There is no doubt that differences in financial behaviour and discipline are the cause of many conflicts between partners. According to Sonya Britt, a Kansas State University researcher, arguing about money is in fact the top predictor of divorce, based on a study she published in 2012.
So how can you make your relationship work from a financial point of view?
– Understand that everyone has a different background and this will affect their spending behaviour and relationship with money
Talk openly about this at the start of your relationship and understand how it will affect your partner’s views about money. If your parents were thrifty, then chances are you will adopt similar behaviour.
– Be open about your financial position
Have you got credit card debt, do you have a problem with saving and budgeting? Hiding issues like this will only make matters worse. Be open about your finances.
– Talk about your expectations and ambitions
Do you both want to make a lot of money and build a good career, or are you both more family-oriented? Where do you want to live, and what sort of lifestyle do you aspire to? If you are completely at opposite ends, then this may lead to conflicts in the future.
– Set joint (savings) goals
It is important you both join forces in saving and working towards common financial goals. Talk about your progress and setbacks, and keep each other on track. For example when saving for a home deposit.
– Both spouses should take responsibility for the finances rather than someone taking a back seat
Usually there is one dominant person, but it is important both spouses take an active interest in their finances – it may lead to stress for the other spouse if they have to assume all responsibility. Have regular conversations about your finances and the progress towards your goals.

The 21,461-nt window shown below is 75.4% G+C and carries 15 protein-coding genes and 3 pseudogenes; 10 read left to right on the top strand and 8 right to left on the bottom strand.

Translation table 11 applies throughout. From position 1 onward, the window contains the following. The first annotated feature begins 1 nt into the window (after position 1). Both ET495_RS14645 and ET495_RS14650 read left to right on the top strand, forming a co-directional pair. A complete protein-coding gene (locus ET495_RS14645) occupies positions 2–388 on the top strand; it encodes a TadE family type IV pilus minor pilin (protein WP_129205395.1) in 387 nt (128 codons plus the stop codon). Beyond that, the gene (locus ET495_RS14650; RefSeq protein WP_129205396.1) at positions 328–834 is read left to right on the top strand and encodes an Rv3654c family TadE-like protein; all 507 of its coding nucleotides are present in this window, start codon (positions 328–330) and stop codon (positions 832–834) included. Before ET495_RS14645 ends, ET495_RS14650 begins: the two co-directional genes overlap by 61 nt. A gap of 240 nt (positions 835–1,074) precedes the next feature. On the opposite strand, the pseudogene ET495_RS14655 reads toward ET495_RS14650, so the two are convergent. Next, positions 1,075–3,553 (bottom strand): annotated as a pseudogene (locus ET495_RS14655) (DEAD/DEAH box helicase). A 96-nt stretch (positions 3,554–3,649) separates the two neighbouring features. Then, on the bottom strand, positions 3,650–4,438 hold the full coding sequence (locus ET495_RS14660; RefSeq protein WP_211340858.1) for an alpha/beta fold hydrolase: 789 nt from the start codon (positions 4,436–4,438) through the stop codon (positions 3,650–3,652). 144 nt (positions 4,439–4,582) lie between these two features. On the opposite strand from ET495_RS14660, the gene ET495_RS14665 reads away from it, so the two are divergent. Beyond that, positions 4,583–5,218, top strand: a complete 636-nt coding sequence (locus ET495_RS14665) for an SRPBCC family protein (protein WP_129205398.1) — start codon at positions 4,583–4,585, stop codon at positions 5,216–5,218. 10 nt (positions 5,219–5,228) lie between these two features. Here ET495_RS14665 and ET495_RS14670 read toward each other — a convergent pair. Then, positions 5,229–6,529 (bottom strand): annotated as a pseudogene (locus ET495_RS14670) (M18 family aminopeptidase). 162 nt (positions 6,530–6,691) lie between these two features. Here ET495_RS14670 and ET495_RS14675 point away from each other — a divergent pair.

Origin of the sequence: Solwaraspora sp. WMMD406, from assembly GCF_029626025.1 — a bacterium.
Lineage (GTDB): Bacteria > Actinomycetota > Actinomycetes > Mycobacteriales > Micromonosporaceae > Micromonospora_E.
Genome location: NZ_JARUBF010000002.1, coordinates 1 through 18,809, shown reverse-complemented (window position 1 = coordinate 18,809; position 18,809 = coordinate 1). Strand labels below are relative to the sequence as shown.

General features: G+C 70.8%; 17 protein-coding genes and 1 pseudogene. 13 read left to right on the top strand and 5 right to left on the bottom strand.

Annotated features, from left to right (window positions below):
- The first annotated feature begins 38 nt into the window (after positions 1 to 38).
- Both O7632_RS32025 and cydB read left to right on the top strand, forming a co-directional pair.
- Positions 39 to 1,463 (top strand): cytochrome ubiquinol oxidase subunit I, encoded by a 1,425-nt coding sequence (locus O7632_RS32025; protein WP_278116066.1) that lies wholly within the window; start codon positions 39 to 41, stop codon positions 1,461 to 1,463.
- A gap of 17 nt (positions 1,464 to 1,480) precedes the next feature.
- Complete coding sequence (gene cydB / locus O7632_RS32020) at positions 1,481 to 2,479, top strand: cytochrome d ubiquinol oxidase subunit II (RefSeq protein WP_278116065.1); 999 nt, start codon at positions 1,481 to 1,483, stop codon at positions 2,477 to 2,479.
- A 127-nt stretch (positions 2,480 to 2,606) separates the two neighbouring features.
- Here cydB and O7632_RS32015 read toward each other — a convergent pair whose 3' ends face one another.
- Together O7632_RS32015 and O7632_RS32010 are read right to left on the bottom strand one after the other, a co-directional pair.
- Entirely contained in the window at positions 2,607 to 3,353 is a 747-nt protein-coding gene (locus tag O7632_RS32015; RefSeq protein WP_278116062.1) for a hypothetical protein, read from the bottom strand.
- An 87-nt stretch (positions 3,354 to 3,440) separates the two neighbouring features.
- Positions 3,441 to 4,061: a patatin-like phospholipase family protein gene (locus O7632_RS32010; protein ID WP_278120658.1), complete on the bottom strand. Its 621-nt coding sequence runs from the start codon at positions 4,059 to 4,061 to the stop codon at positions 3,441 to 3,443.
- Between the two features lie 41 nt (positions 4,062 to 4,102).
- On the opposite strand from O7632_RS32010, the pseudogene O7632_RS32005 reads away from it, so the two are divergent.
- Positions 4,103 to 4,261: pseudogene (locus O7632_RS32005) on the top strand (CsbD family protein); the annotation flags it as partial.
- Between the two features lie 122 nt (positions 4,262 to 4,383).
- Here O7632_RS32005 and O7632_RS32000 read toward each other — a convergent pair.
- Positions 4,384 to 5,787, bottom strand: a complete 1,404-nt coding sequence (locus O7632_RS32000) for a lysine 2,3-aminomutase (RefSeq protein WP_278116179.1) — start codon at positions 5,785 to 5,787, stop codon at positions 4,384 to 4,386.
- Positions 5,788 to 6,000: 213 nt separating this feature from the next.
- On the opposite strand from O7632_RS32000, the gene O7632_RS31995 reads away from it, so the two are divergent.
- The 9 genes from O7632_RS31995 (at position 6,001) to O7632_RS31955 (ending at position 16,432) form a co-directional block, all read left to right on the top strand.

– Agree on a budget
Some partners are all-in with their finances whereas others keep them completely separate and have a joint account they transfer money into. You need to explore what works for you. However, if you are serious about your relationship, you both need to agree on a joint budget that comprises the majority of your income.
– Consider a Binding Financial Agreement (BFA)
Whilst you enter the relationship with the best of intentions, statistically, pretty much half of all relationships still fail. It is best to be realistic about this and agree as to what would happen with your finances if you go your separate ways.
Yves Schoof and Affluence Financial Planning are Authorised Representatives of Synchron, AFS Licence No. 243313.
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